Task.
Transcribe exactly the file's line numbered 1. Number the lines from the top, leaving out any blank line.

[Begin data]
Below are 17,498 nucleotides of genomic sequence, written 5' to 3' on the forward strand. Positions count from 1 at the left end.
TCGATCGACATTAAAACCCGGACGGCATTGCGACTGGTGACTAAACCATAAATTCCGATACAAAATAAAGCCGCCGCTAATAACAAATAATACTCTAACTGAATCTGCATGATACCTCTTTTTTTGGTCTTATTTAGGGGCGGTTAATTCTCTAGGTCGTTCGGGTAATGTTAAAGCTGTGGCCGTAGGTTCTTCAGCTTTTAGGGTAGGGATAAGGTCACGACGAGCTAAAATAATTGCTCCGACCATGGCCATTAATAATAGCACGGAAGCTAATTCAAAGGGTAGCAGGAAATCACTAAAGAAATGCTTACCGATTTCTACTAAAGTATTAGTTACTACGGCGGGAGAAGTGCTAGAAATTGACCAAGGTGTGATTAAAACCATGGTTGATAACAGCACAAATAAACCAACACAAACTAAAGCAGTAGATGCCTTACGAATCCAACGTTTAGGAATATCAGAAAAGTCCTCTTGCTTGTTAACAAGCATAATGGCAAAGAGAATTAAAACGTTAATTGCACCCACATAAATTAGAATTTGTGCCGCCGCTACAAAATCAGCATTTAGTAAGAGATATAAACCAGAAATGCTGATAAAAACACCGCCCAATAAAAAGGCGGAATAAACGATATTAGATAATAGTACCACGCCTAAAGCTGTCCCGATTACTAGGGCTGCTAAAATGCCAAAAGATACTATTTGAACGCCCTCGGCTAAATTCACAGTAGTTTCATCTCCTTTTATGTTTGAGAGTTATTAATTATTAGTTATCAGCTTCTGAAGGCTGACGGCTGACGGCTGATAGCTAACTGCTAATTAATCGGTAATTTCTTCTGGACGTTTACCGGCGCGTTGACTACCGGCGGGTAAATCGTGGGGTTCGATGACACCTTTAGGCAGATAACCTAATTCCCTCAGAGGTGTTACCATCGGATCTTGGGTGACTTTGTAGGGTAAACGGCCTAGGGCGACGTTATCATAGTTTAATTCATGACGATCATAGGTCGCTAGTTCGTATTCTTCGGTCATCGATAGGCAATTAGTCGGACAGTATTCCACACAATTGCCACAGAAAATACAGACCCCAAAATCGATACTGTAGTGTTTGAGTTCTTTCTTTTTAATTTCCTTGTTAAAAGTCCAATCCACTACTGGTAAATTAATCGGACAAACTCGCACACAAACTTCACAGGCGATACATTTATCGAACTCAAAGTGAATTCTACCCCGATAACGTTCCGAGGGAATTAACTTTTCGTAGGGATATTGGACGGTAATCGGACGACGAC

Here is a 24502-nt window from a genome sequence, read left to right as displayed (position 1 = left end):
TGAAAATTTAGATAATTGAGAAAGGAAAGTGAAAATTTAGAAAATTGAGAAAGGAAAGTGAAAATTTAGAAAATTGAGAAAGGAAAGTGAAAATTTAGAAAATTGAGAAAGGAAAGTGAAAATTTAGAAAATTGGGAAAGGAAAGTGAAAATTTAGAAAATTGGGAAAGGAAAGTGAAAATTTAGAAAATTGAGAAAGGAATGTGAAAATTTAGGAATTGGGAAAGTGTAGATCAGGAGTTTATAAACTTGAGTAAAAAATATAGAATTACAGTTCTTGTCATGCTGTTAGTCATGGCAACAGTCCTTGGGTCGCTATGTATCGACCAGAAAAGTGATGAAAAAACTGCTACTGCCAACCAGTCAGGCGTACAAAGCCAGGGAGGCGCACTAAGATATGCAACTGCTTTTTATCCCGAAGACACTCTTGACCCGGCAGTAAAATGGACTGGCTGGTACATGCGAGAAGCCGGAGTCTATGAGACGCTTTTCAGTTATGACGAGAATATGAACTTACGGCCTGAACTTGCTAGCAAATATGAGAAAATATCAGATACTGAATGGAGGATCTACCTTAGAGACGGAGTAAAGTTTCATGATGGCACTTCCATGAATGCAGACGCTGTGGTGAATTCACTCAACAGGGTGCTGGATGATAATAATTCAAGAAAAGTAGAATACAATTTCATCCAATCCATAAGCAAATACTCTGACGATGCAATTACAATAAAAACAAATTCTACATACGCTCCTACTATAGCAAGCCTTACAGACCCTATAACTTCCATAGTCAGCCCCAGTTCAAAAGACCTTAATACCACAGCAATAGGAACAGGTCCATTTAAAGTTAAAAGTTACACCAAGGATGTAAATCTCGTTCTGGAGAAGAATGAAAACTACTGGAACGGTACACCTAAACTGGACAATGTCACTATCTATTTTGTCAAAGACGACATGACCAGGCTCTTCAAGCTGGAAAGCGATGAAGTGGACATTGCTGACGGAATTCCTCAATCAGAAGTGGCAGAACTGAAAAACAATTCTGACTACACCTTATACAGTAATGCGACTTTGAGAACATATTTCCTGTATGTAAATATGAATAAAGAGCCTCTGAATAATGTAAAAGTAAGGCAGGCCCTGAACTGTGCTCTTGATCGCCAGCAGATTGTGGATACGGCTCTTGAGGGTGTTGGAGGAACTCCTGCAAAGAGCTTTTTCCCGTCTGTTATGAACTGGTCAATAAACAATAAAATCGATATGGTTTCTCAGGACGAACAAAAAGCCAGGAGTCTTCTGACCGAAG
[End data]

Below are 17,498 nucleotides of genomic sequence, written 5' to 3' on the forward strand. Positions count from 1 at the left end.